The new version of Form I-9 was released by U.S. Citizenship and Immigration Services (USCIS) on Aug. 1.
Employers can use the previous version of the form through Oct. 31, 2023. After that, all employers must use the revised Form I-9. The new form is scheduled to expire July 31, 2026.
The updated version of Form I-9 includes the following changes:
- Reduces Sections 1 and 2 to a single page, down from two pages.
- Moves the Section 1 Preparer and/or Translator Certification area to a separate, standalone supplement that employers can provide to employees when necessary.
- Moves Section 3, Reverification and Rehire, to a standalone supplement that employers can print out when necessary.
- Revises the Lists of Acceptable Documents page to include some acceptable receipts, as well as guidance and links to information on automatic extensions of employment authorization documentation.
- Reduces the form’s instructions from 15 pages to eight pages.
- Includes a checkbox allowing employers to indicate they examined Form I-9 documentation remotely under a newly authorized virtual procedure rather than via physical examination.
The form has also been designed to be fillable on tablets and mobile devices. No previous fields were removed in reducing the form from two pages to one, but multiple fields were merged into fewer fields when possible.
“The instructions are more streamlined and clearer,” said Michael Neifach, an attorney in the Washington, D.C., regional office of Jackson Lewis. “I think it will be helpful and overall make it easier for employers to use, for example removing the requirement to enter N/A in certain fields.”
Neifach said the most notable change to the form is the addition of the checkbox for employers interested in using the newly authorized alternative virtual verification procedures. Being able to virtually inspect and verify employment authorization documents is a “very welcome development and something that HR practitioners have been calling for for a long time,” he said.
However, the new form may also have drawbacks. Leslie K. Dellon, a senior attorney at the American Immigration Council in Washington, D.C., said the shorter Form I-9 could lead to user errors.
“Form I-9 began as a one-page form and remained so for more than 20 years—but for the last decade, Form I-9 has been two pages,” she said. “Based on experience with a one-page form, the American Immigration Lawyers Association (AILA) is concerned employees or employers will accidentally supply information for each other’s sections, which is prohibited. AILA also is concerned that without more informative fields in both sections, employees and employers will make more mistakes. Such errors could have serious consequences, as the employee and employer must sign their section under penalty of perjury.”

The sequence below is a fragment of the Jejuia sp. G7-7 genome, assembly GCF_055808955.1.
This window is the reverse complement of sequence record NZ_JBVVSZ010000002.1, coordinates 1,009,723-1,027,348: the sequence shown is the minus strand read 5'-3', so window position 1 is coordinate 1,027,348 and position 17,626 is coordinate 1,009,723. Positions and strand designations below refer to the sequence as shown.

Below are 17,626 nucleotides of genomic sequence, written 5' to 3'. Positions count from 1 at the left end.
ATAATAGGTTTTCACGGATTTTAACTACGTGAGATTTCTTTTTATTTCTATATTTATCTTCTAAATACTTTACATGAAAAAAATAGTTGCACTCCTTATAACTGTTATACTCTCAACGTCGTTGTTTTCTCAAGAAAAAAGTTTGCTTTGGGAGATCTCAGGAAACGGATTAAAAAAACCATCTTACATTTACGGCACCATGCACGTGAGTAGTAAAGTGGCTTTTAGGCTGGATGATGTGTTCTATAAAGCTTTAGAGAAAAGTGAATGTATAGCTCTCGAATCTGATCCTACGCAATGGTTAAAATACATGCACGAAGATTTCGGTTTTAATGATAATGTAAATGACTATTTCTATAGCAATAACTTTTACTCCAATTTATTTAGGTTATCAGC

Dellon added that employers would benefit from having more examples of the many combinations of documents as acceptable proof of work authorization listed on the form or in the instructions, rather than being directed to multiple websites.
Remote Verification for E-Verify Participants
As Neifach pointed out, the biggest change with the new Form I-9 is the checkbox allowing employers enrolled in E-Verify to indicate they virtually examined identity and employment authorization documents, instead of reviewing documents in person.
To participate in the remote examination of Form I-9 documents, employers must be enrolled in E-Verify and be in good standing, examine and retain “clear and legible” copies of all documents, conduct a live video interaction with the employee during the verification process, and create an E-Verify case if the employee is a new hire.
Employers who were participating in E-Verify and created cases for employees whose documents were examined virtually between March 20, 2020, and July 31, 2023, may choose to use the new alternative procedure to satisfy the physical document examination requirement by Aug. 30, 2023. However, employers who were not enrolled in E-Verify during the COVID-19 flexibilities time frame must complete an in-person physical examination by Aug. 30.
Remote verification raises additional questions related to the new form, Neifach said. For example, how and where should employers note whether employees that went through remote verification over the last three years have brought in new documents, and do employers need to keep proof of the video call required for virtual review on file?
“I think these types of questions will be answered shortly by USCIS in published FAQs,” Neifach said. “Employers just need to be very careful that they are following all the steps when conducting a virtual review, including obtaining and reviewing copies of the documents front and back, then scheduling the video-conference call and verifying that information in real time, making sure to keep copies of the documents on file and being prepared to provide that file during an audit.”